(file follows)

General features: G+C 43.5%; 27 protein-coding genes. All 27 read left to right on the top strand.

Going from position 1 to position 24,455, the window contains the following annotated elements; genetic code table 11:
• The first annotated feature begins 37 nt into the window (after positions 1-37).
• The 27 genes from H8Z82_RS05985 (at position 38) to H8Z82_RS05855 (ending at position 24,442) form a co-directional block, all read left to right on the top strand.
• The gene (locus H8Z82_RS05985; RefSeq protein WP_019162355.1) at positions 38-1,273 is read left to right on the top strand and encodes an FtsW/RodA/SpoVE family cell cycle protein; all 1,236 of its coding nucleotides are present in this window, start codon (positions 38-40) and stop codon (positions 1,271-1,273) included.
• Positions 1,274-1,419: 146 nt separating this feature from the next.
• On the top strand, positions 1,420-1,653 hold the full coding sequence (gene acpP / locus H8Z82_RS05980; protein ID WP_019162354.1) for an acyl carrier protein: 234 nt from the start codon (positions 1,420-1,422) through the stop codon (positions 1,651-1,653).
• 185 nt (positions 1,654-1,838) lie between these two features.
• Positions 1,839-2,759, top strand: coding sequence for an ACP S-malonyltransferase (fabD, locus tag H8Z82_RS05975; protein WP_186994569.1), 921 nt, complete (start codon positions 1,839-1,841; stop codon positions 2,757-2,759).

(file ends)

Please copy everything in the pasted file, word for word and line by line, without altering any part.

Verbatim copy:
General features: G+C 43.5%; 27 protein-coding genes. All 27 read left to right on the top strand.

Going from position 1 to position 24,455, the window contains the following annotated elements; genetic code table 11:
• The first annotated feature begins 37 nt into the window (after positions 1-37).
• The 27 genes from H8Z82_RS05985 (at position 38) to H8Z82_RS05855 (ending at position 24,442) form a co-directional block, all read left to right on the top strand.
• The gene (locus H8Z82_RS05985; RefSeq protein WP_019162355.1) at positions 38-1,273 is read left to right on the top strand and encodes an FtsW/RodA/SpoVE family cell cycle protein; all 1,236 of its coding nucleotides are present in this window, start codon (positions 38-40) and stop codon (positions 1,271-1,273) included.
• Positions 1,274-1,419: 146 nt separating this feature from the next.
• On the top strand, positions 1,420-1,653 hold the full coding sequence (gene acpP / locus H8Z82_RS05980; protein ID WP_019162354.1) for an acyl carrier protein: 234 nt from the start codon (positions 1,420-1,422) through the stop codon (positions 1,651-1,653).
• 185 nt (positions 1,654-1,838) lie between these two features.
• Positions 1,839-2,759, top strand: coding sequence for an ACP S-malonyltransferase (fabD, locus tag H8Z82_RS05975; protein WP_186994569.1), 921 nt, complete (start codon positions 1,839-1,841; stop codon positions 2,757-2,759).